One in every seven couples is infertile, meaning they haven’t been able to conceive despite having had frequent, unprotected sex for a year or longer. Infertility in men plays at least a partial role in up to half of these couples.
Low sperm production, poor sperm function, or sperm delivery obstructions can all contribute to infertility in men. Male infertility can be caused by illnesses, injuries, persistent health problems, lifestyle choices, and other factors.
The inability to conceive a child can be stressful and disappointing, but male infertility can be treated in a variety of ways.
How Common is infertility in men?
According to studies,
- 15% of couples who have unprotected sex for a year are unable to conceive, and
- 10% of couples who have had unprotected intercourse for two years are still unable to conceive.
- 20 percent to 37 percent of couples younger than 30 who are healthy are able to conceive during the first three months.
Fertility issues can be caused by a variety of medical disorders and other variables, and each case may have a single cause, numerous causes, or no identified cause.
Male reproductive issues account for one-third of infertility cases, female reproductive issues for another third, and both male and female reproductive issues or unknown variables account for the remaining third.
Environmental causes of infertility in men.
- Excessive heat, such as that generated by a man’s profession, such as truck drivers, welders, or firefighters, or by habits, such as frequent use of the hot tub or wearing tight clothing.
- Certain antibiotics and prescription medicines, anabolic steroids, alcohol, and marijuana are all examples of drugs.
- Pesticides, herbicides, heavy metals, lead, mercury, and paint are all toxicants.
- Bicycling is an example of excessive exercise.
- Anemia, malnutrition, cancer, neurological disease, or diabetes are examples of chronic diseases.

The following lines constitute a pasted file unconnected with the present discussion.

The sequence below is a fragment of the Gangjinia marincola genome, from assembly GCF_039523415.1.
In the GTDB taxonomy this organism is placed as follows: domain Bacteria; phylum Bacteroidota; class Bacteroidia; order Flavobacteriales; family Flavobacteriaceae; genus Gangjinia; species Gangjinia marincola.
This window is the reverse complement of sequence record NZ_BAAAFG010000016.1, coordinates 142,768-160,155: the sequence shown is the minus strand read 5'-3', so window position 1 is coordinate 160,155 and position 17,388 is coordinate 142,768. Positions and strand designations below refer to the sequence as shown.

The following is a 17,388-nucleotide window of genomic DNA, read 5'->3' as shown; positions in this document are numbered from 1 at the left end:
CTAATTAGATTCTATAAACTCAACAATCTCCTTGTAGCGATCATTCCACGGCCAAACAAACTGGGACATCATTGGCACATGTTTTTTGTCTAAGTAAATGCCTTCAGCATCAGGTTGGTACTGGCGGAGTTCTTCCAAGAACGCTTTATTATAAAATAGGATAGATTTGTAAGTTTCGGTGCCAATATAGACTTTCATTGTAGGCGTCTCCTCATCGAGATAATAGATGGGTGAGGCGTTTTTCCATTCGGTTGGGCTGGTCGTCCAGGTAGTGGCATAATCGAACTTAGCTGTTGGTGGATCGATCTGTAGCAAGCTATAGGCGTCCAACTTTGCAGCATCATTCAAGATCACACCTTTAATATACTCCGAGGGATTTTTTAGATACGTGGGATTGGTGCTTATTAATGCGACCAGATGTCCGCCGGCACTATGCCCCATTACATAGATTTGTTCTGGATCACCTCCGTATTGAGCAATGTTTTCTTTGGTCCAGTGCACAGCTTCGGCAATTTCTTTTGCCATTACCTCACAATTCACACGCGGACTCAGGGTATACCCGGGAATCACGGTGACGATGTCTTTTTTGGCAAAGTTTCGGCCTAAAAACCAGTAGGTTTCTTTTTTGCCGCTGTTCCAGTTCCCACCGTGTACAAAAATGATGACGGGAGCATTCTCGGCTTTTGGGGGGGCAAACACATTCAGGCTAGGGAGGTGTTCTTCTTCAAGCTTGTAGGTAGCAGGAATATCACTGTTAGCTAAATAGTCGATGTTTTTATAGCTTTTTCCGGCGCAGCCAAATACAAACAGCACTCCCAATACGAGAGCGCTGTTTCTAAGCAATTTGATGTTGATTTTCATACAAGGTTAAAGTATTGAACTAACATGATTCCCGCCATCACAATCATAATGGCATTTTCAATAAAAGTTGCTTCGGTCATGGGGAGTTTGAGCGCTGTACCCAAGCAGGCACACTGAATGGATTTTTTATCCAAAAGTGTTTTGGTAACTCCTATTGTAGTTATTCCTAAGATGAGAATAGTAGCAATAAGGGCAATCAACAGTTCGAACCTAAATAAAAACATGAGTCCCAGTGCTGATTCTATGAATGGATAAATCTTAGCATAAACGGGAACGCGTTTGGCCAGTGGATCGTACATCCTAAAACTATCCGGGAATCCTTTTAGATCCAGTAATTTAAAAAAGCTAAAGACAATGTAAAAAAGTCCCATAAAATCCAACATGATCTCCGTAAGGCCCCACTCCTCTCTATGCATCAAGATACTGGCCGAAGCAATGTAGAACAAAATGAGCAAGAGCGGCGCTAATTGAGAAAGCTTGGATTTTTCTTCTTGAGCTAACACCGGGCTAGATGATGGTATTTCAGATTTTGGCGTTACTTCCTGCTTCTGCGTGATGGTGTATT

- Zinc, vitamin C, and folic acid deficiency are examples of dietary deficiencies.
- Varicocele is a condition in which the veins in the scrotum expand.
- Infection, cancer, trauma, or retrograde ejaculation are all diseases of the male genital system.
- Male genital tract surgery, such as for the treatment of an undescended testicle or a hernia
Genetic causes of Male Infertility
- The Y-chromosome, which contains the genes that determine male sex, has mutations.
- Other genetic modifications that aren’t quite right. Some men, for example, have Klinefelter’s XXY syndrome, which causes them to have an extra copy of the female-sex determining genes (the X chromosome)
- Diabetes, high levels of the milk-producing hormone prolactin, or difficulties with hormone-producing organs like the thyroid or adrenal gland are all examples of hormonal abnormalities.
Problems in sperm causing infertility in men
Genetic factors are assumed to be the source of sperm quantity and quality issues. Some males with sperm issues may be missing little portions of the male chromosome. This could lead to:
- A lack of sperm (azoospermia) means that there are no sperm in the semen. This could be due to a clog in the tubes or a lack of sperm production in the testicles.
- Low sperm count (oligospermia) — insufficient sperm in the ejaculate to cause pregnancy.
- A healthy sperm is formed like a streamlined tadpole and has an abnormal shape. Sperm with unusual shapes may have difficulty entering the surface of the woman’s egg.
- Poor motility – a healthy sperm has a lashing tail that helps it swim through the reproductive system of the woman. Sperm with low motility may swim erratically or not at all.
Treatment for Male Infertility
Male infertility is not always permanent or untreatable; it is not rare for men to treat infertility with a variety of methods.
- Avoiding harmful environmental conditions such as smoking, severe heat exposure, strenuous activity, toxicants, certain medicines, or excessive alcohol consumption
- Stress reduction
- Antibiotics; fertility drugs (Clomiphene, Human Chorionic Gonadotropin (hCG), or LH/FSH injections)
- Vitamins like folic acid, zinc, and L-carnitine are all good for you.
- Alternative medicine is a term that refers to the use of Certain herbs, on the other hand, may be hazardous. Acupuncture is neither hazardous nor beneficial in most cases.
- Reversing a vasectomy or correcting a varicocele, a disorder in which the veins inside the scrotum are swollen, are examples of surgery.
- Intracytoplasmic Sperm Injection is the most common method of in vitro fertilisation (ICSI)